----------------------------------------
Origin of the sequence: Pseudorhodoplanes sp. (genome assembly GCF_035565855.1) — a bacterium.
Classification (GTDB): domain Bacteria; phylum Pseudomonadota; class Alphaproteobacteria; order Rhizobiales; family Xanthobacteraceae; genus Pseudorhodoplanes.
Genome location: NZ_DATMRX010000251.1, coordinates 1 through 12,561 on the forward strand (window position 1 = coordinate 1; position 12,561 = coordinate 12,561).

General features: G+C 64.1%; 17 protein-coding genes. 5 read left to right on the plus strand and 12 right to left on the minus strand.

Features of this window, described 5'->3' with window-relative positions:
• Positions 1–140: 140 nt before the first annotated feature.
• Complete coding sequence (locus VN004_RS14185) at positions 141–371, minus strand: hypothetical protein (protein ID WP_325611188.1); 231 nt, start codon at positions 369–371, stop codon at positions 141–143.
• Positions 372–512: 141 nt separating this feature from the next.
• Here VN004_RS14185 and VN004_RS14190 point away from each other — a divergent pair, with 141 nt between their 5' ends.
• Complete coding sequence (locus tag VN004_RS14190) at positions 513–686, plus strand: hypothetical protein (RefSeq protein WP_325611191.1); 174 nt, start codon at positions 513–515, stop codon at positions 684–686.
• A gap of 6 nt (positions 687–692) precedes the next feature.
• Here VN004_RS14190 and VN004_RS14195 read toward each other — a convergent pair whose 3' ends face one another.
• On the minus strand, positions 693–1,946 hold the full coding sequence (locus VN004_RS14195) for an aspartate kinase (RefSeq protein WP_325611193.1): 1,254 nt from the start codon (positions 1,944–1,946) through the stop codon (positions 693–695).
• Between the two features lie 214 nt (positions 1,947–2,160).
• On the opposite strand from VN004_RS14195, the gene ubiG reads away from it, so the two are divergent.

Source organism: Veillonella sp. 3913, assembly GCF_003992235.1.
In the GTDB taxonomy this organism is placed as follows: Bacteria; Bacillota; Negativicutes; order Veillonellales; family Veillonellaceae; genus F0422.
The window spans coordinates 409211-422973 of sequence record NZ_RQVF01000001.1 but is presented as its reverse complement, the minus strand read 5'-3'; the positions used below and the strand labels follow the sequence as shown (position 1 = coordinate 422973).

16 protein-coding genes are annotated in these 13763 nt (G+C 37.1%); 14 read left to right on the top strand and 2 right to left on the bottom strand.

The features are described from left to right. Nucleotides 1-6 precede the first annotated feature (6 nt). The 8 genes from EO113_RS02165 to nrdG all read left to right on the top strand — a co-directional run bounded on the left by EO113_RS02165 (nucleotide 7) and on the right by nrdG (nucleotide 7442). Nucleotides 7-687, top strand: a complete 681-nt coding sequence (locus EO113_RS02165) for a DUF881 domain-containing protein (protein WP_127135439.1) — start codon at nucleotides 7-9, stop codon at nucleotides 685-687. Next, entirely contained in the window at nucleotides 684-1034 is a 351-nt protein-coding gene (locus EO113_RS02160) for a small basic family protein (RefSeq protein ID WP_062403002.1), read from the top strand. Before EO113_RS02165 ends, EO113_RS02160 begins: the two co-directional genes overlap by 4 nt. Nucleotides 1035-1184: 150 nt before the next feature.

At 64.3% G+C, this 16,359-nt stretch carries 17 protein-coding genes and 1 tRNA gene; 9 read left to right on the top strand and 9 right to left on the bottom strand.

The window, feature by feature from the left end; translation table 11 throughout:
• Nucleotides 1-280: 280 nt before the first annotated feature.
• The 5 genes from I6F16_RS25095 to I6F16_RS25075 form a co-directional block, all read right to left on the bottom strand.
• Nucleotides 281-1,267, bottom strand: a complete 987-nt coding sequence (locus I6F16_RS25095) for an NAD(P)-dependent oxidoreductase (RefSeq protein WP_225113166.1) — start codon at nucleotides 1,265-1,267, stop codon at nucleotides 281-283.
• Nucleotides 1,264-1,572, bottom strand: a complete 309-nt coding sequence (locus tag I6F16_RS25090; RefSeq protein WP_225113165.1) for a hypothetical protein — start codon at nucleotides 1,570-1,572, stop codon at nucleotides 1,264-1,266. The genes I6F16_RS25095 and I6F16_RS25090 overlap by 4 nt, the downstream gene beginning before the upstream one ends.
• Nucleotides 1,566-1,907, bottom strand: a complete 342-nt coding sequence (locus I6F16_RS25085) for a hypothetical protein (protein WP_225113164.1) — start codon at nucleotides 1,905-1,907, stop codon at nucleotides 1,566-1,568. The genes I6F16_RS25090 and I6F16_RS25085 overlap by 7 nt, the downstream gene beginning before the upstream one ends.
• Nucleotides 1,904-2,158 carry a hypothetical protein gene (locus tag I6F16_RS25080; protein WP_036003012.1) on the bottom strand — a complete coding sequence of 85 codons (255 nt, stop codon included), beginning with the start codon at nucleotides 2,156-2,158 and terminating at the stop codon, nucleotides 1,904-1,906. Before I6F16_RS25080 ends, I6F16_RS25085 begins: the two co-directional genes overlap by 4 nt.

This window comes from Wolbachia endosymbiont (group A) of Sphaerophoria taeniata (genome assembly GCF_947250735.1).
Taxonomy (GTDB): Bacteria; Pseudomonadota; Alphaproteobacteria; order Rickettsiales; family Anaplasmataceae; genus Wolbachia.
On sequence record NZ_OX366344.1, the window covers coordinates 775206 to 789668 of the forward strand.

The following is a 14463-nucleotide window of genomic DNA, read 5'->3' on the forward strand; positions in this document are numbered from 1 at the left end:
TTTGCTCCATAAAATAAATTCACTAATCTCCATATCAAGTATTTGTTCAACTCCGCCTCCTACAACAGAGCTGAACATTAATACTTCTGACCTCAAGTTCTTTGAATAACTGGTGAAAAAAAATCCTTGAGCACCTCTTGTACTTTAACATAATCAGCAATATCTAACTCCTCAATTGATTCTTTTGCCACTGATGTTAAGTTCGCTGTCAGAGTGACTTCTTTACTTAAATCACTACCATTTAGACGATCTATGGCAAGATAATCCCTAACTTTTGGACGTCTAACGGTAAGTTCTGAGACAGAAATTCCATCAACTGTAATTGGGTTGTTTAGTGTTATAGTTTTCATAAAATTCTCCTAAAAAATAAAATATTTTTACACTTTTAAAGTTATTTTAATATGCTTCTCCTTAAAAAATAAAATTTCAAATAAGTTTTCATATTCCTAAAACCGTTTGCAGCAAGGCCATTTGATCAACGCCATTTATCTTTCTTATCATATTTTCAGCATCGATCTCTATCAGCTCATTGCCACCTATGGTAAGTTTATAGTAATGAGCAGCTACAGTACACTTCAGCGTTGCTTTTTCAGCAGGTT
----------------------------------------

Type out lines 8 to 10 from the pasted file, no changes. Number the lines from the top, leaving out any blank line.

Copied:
• Positions 372–512: 141 nt separating this feature from the next.
• Here VN004_RS14185 and VN004_RS14190 point away from each other — a divergent pair, with 141 nt between their 5' ends.
• Complete coding sequence (locus tag VN004_RS14190) at positions 513–686, plus strand: hypothetical protein (RefSeq protein WP_325611191.1); 174 nt, start codon at positions 513–515, stop codon at positions 684–686.